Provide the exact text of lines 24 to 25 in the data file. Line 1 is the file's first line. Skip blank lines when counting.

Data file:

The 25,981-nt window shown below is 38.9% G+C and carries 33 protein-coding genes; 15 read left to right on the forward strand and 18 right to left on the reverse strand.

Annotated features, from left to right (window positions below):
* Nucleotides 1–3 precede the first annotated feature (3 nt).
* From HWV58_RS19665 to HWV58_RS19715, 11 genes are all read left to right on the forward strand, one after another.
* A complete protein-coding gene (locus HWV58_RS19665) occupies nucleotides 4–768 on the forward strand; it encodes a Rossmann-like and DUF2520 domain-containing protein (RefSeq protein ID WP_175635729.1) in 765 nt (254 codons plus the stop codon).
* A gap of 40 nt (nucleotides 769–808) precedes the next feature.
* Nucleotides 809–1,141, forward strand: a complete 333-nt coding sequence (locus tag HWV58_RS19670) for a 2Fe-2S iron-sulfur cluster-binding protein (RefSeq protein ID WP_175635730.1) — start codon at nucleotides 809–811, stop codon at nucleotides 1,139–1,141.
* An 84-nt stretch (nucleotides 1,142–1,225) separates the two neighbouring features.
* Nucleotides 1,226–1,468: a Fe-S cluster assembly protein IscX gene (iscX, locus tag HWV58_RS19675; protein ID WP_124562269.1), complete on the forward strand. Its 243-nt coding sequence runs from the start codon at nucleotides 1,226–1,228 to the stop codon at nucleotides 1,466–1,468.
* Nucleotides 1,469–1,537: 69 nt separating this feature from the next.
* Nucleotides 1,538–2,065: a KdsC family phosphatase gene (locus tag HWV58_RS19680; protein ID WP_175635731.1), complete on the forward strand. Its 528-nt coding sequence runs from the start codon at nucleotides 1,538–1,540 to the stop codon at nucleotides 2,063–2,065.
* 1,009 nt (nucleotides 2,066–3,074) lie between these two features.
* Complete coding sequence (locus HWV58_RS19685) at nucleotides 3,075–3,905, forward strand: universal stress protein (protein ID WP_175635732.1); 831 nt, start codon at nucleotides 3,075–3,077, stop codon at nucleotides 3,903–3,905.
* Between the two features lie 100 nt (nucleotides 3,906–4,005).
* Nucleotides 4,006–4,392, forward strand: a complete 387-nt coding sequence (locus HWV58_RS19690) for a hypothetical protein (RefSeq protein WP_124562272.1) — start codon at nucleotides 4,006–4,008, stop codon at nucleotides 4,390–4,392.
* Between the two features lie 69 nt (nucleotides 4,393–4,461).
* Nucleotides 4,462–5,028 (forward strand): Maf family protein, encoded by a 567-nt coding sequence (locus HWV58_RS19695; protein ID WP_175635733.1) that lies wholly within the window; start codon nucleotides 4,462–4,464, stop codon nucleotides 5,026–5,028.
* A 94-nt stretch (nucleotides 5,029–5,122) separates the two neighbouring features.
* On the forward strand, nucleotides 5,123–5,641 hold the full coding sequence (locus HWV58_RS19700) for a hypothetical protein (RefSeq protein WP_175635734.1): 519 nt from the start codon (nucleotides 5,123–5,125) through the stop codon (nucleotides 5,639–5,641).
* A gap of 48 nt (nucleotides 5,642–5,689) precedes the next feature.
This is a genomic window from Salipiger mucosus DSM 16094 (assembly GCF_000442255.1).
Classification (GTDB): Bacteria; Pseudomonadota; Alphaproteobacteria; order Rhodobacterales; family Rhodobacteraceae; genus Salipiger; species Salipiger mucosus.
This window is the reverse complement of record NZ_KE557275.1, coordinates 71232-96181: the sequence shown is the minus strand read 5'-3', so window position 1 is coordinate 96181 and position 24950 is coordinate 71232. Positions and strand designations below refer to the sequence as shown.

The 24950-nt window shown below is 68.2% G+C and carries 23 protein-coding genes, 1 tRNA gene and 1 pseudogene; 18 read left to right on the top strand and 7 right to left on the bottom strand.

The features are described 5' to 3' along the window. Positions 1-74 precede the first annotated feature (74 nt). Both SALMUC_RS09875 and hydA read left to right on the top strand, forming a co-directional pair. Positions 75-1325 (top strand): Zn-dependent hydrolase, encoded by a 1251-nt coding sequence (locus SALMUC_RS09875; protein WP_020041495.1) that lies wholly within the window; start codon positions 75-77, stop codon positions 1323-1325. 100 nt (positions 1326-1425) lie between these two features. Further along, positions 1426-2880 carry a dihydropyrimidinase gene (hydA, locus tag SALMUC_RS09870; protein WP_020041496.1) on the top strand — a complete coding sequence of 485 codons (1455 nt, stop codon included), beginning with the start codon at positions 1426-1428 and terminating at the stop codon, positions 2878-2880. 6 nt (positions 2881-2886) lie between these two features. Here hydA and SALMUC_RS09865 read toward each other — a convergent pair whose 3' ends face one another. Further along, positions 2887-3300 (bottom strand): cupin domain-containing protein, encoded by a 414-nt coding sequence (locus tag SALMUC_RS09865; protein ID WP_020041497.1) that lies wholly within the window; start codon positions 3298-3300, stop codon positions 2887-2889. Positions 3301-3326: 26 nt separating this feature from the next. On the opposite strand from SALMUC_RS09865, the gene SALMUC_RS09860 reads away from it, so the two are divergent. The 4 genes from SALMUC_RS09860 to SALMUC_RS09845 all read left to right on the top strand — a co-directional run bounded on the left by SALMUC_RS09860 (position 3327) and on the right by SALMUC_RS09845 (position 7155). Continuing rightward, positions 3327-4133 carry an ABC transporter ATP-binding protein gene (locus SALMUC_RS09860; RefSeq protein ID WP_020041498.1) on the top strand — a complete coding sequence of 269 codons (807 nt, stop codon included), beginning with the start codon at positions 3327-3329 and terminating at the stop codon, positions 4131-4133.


The 24950-nt window shown below is 68.2% G+C and carries 23 protein-coding genes, 1 tRNA gene and 1 pseudogene; 18 read left to right on the top strand and 7 right to left on the bottom strand.

The features are described 5' to 3' along the window. Positions 1-74 precede the first annotated feature (74 nt). Both SALMUC_RS09875 and hydA read left to right on the top strand, forming a co-directional pair. Positions 75-1325 (top strand): Zn-dependent hydrolase, encoded by a 1251-nt coding sequence (locus SALMUC_RS09875; protein WP_020041495.1) that lies wholly within the window; start codon positions 75-77, stop codon positions 1323-1325. 100 nt (positions 1326-1425) lie between these two features. Further along, positions 1426-2880 carry a dihydropyrimidinase gene (hydA, locus tag SALMUC_RS09870; protein WP_020041496.1) on the top strand — a complete coding sequence of 485 codons (1455 nt, stop codon included), beginning with the start codon at positions 1426-1428 and terminating at the stop codon, positions 2878-2880. 6 nt (positions 2881-2886) lie between these two features. Here hydA and SALMUC_RS09865 read toward each other — a convergent pair whose 3' ends face one another. Further along, positions 2887-3300 (bottom strand): cupin domain-containing protein, encoded by a 414-nt coding sequence (locus tag SALMUC_RS09865; protein ID WP_020041497.1) that lies wholly within the window; start codon positions 3298-3300, stop codon positions 2887-2889. Positions 3301-3326: 26 nt separating this feature from the next. On the opposite strand from SALMUC_RS09865, the gene SALMUC_RS09860 reads away from it, so the two are divergent. The 4 genes from SALMUC_RS09860 to SALMUC_RS09845 all read left to right on the top strand — a co-directional run bounded on the left by SALMUC_RS09860 (position 3327) and on the right by SALMUC_RS09845 (position 7155). Continuing rightward, positions 3327-4133 carry an ABC transporter ATP-binding protein gene (locus SALMUC_RS09860; RefSeq protein ID WP_020041498.1) on the top strand — a complete coding sequence of 269 codons (807 nt, stop codon included), beginning with the start codon at positions 3327-3329 and terminating at the stop codon, positions 4131-4133.